The sample size is what it is, unless stations want to spend even more ridiculous amounts of money to be told your station is still – awesome, sucky, irrelevant, vital – depending on the time of the month.

The success or failure of your station is in the hands of Caller Joe. Good luck.

Four Things Hosts Can Do To Improve Ratings

I’ve been listening to a bunch of air-checks recently (see: Talent Session Summer Special) and based on what I’m hearing I want to share four ideas to improve your ratings. How will this improve your ratings? Listeners will find your show more valuable, more entertaining and worthy of more of their time each day and week.

Have a point.

imagesCAZSPZFXI hear many talk hosts who know they need to talk about the big stories; Weiner, A-Rod, etc., but not enough are providing a unique insight, perspective or clear takeaway for the listener. Know what point you want to make before you dive into the story and find the facts, details, audio, and guests that best support your conclusion. Use every tool you can to paint the picture you want the listener to see. As a host, you are a trial attorney… and the listeners are the jury. What are you going to say to convince them you’re right?

Solo hosts are not alone.

imagesCAU9SVWNAs a solo host, a three or four-hour stretch can seem daunting. Trust me, I know. I cut my sports talk teeth in Philadelphia hosting a show every Sunday in direct competition with Eagles play-by-play. Even I wasn’t listening to what I was saying. However, I learned a couple of tricks along the way to make sure you’re never alone, even when the phones aren’t ringing.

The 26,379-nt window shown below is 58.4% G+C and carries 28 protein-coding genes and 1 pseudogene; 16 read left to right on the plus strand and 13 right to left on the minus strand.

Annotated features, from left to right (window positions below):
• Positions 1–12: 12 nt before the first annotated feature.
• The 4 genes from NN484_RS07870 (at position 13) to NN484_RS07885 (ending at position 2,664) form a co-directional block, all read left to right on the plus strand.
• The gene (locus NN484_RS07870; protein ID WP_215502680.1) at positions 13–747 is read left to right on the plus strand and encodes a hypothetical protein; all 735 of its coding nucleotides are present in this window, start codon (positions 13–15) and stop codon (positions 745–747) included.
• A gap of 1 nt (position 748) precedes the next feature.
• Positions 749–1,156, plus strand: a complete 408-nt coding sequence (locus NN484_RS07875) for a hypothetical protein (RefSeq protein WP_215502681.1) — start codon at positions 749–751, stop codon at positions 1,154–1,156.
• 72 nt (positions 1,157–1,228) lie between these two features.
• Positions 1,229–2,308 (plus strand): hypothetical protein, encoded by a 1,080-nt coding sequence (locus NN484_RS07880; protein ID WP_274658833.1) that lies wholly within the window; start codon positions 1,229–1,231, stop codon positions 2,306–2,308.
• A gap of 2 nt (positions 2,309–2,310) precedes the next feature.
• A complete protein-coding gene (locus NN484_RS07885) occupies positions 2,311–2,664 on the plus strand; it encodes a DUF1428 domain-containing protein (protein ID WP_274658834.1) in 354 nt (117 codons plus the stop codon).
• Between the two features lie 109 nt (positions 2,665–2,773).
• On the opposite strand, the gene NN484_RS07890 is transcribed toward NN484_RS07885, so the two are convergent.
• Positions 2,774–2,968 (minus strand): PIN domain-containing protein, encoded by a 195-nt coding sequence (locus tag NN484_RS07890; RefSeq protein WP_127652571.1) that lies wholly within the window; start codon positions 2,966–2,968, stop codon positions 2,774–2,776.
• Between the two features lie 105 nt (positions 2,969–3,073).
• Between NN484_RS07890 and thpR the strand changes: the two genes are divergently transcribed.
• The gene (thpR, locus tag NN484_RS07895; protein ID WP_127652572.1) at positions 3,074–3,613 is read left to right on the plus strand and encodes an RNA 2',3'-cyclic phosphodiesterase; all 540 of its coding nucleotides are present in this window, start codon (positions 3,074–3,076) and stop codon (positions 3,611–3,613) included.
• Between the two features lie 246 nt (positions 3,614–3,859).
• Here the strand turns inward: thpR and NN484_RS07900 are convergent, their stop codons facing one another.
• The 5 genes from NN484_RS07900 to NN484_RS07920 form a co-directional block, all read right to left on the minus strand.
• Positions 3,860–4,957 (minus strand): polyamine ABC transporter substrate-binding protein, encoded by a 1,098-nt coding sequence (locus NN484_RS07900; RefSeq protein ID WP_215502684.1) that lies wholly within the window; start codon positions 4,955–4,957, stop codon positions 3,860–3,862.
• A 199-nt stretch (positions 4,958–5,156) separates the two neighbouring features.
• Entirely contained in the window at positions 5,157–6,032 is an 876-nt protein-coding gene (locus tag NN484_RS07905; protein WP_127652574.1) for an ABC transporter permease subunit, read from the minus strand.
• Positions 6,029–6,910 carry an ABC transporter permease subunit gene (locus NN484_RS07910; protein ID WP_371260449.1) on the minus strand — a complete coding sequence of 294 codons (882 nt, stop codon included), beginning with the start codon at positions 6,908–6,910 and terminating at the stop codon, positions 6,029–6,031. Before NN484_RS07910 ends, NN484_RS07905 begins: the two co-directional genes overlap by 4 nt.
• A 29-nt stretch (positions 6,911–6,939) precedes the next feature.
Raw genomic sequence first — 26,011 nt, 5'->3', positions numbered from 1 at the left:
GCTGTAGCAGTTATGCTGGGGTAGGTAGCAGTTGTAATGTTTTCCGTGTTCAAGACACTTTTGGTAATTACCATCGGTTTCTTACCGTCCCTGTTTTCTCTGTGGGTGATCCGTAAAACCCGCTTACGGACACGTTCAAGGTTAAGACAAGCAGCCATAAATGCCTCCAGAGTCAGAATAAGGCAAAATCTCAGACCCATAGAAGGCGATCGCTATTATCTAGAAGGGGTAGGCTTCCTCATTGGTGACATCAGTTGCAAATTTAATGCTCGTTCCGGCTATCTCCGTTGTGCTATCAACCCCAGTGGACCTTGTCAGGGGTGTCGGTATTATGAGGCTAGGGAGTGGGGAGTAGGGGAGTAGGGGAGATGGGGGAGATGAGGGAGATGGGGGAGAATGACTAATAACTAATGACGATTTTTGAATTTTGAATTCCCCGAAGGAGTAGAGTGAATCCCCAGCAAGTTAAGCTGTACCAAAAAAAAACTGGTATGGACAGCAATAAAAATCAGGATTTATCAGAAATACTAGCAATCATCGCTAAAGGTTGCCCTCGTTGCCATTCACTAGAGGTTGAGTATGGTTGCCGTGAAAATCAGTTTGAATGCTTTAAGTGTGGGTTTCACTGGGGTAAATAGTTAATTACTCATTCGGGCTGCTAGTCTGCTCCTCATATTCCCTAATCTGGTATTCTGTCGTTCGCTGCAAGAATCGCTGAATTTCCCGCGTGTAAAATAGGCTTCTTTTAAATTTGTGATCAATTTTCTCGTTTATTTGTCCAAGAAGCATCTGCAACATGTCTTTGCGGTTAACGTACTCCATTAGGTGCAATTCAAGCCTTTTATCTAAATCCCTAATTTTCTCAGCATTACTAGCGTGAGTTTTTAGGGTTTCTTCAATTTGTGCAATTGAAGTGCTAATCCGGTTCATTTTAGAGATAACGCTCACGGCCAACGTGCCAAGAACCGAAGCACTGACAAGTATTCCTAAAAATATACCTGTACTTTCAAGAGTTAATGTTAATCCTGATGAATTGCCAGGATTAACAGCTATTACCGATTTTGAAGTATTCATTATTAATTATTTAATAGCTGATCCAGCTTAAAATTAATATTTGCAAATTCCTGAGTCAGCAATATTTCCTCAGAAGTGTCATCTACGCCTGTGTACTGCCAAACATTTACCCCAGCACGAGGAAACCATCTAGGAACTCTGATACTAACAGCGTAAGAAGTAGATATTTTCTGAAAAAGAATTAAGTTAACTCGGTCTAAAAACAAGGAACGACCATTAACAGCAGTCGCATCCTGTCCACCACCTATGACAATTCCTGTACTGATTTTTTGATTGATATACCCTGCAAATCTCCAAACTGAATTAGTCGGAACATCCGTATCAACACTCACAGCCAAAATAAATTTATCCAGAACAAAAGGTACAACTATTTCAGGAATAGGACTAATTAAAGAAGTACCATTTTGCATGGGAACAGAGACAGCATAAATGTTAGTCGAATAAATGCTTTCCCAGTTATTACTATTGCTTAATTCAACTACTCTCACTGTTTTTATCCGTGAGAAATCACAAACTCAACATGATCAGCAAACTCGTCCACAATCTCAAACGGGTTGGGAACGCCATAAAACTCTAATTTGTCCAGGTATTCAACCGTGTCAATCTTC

• Talk to audio clips/direct quotes. This isn’t the same as “playing clips,” talking around sound or discussing what someone said. This is reacting to the sound in real-time and speaking directly to the newsmaker. You can yell at them, disagree with them, or even offer them advice.
  • Talk with your listeners. Pull them into your confidence, address them (as a singular “you”), be there for them, hear them in your head reacting to what you’re saying and acknowledge their argument for them. Create lists of things your listeners should remember about what you’re saying. “Here are three things no one else will tell you about Alex Rodriguez…”

Much of this involves some acting on your part, fully utilizing your voice inflection and intonation, and it takes quite a bit of preparation. However, when done correctly, it will be very impactful.